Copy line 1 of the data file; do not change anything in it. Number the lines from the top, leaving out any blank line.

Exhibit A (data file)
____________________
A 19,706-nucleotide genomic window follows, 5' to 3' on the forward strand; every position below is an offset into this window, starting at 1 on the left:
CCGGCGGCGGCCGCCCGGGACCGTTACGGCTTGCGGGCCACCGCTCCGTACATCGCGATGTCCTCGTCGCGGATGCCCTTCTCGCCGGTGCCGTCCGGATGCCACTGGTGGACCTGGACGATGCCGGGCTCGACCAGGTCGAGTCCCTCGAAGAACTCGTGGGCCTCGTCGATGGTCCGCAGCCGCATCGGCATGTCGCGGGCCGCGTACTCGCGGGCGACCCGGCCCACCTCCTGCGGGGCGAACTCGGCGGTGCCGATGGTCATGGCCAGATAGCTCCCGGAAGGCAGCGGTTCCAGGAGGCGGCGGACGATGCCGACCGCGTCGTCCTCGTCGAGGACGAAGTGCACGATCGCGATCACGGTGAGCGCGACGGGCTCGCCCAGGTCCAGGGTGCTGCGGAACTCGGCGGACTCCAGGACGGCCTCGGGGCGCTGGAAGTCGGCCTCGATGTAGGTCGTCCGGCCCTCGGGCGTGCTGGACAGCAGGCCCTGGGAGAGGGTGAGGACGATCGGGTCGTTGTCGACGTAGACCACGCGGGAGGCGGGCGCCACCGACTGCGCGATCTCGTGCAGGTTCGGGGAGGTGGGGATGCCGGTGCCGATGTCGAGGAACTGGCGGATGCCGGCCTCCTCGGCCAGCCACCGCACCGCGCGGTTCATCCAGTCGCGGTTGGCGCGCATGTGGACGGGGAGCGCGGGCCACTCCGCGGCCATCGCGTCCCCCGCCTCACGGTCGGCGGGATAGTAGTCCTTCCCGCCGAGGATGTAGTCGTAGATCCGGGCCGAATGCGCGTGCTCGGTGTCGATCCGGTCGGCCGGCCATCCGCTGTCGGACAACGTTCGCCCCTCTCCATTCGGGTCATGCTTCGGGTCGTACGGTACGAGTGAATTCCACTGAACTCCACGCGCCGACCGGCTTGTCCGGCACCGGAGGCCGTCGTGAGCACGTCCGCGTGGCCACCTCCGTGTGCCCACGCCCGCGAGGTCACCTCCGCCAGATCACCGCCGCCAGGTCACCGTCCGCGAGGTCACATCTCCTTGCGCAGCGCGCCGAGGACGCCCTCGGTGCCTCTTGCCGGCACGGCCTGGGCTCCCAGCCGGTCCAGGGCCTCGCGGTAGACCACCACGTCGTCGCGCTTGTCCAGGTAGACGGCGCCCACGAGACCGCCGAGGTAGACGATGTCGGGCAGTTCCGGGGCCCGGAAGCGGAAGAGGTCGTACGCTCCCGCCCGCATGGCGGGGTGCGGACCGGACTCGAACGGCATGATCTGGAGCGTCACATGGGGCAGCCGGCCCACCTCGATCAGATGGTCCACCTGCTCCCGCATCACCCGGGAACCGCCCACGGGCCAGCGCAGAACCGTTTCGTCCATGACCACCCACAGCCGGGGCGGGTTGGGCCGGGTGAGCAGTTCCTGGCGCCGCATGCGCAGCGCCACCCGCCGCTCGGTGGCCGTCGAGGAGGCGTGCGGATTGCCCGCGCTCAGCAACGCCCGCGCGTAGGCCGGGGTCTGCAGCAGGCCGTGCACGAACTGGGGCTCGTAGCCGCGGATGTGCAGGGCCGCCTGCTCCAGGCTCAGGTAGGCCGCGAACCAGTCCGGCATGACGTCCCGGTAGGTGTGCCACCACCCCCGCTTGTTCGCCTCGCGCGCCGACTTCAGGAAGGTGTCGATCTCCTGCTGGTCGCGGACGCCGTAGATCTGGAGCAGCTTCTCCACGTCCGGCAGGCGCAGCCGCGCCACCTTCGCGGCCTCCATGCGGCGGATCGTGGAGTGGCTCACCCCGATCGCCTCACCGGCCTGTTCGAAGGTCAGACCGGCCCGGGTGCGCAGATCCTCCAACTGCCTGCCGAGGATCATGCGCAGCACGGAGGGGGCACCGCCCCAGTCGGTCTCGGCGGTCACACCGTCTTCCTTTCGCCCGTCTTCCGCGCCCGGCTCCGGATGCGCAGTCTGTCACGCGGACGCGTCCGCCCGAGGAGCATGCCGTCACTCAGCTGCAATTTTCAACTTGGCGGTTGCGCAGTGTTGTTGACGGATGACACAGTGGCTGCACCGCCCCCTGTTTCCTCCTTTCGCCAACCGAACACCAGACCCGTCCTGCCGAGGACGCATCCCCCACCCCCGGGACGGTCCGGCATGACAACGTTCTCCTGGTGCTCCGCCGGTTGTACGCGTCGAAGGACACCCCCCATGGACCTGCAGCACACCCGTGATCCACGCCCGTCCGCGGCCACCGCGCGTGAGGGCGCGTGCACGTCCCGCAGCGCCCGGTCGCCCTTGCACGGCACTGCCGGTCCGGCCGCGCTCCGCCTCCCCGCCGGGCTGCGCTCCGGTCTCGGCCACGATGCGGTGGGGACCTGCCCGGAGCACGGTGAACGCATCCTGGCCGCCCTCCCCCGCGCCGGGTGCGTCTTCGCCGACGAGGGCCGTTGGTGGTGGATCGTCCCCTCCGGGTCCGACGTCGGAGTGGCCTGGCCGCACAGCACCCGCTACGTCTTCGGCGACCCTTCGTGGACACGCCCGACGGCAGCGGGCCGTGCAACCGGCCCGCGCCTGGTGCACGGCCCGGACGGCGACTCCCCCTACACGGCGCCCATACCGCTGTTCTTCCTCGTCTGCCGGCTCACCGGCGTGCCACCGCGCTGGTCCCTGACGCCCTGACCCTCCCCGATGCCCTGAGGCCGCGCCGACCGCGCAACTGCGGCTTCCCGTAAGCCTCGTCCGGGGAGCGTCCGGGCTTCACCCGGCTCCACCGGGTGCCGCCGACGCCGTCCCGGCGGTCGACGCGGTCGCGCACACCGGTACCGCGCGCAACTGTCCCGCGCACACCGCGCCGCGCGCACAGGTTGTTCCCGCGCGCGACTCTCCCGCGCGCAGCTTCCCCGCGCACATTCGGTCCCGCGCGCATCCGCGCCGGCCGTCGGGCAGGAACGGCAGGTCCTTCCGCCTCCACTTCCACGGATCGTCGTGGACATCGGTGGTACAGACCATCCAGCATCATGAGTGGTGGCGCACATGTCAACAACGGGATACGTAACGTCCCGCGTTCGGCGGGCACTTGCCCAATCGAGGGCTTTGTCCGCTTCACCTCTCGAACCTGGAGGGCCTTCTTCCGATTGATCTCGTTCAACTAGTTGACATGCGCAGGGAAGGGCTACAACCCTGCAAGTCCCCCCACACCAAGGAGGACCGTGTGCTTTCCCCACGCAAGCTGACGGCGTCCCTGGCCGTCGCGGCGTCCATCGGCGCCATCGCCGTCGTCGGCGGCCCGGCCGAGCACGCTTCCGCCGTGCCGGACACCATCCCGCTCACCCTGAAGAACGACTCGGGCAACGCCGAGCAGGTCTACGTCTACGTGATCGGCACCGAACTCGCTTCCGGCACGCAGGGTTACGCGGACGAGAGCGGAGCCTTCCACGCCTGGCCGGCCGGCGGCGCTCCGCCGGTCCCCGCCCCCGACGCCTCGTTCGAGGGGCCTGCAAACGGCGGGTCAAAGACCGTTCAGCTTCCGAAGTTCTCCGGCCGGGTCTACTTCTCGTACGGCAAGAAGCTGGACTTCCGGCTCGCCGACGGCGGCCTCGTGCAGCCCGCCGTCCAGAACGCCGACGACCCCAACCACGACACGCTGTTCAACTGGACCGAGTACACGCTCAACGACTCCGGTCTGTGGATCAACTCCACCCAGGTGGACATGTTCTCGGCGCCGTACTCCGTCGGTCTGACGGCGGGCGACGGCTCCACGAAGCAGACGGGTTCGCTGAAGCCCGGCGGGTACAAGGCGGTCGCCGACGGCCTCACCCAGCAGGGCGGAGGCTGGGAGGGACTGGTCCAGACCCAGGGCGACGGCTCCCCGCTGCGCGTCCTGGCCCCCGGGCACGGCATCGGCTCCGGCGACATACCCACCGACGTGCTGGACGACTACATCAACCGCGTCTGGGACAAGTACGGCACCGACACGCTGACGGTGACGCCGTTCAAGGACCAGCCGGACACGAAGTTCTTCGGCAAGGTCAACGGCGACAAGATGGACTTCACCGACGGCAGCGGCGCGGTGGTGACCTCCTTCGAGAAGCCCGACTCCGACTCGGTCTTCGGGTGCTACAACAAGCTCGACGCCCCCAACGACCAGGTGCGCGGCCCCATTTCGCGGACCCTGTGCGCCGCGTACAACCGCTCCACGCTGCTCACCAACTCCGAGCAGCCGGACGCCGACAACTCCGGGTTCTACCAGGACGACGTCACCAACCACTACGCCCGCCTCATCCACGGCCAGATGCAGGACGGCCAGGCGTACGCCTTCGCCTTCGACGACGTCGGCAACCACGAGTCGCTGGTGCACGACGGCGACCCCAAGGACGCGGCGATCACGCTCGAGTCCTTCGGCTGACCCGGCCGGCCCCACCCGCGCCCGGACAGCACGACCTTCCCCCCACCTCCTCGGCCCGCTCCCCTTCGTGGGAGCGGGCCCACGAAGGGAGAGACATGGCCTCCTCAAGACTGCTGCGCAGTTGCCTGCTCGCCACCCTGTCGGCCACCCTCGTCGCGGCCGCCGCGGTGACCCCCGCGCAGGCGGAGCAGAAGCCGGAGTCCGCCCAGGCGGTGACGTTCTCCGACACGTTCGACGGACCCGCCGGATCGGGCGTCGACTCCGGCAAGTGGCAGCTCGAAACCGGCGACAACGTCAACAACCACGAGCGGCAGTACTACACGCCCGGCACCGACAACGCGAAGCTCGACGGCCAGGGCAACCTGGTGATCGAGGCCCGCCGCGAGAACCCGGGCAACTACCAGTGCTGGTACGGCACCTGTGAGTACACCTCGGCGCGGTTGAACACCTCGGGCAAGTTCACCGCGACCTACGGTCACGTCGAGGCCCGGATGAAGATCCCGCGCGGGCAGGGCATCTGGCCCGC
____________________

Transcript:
A 19,706-nucleotide genomic window follows, 5' to 3' on the forward strand; every position below is an offset into this window, starting at 1 on the left: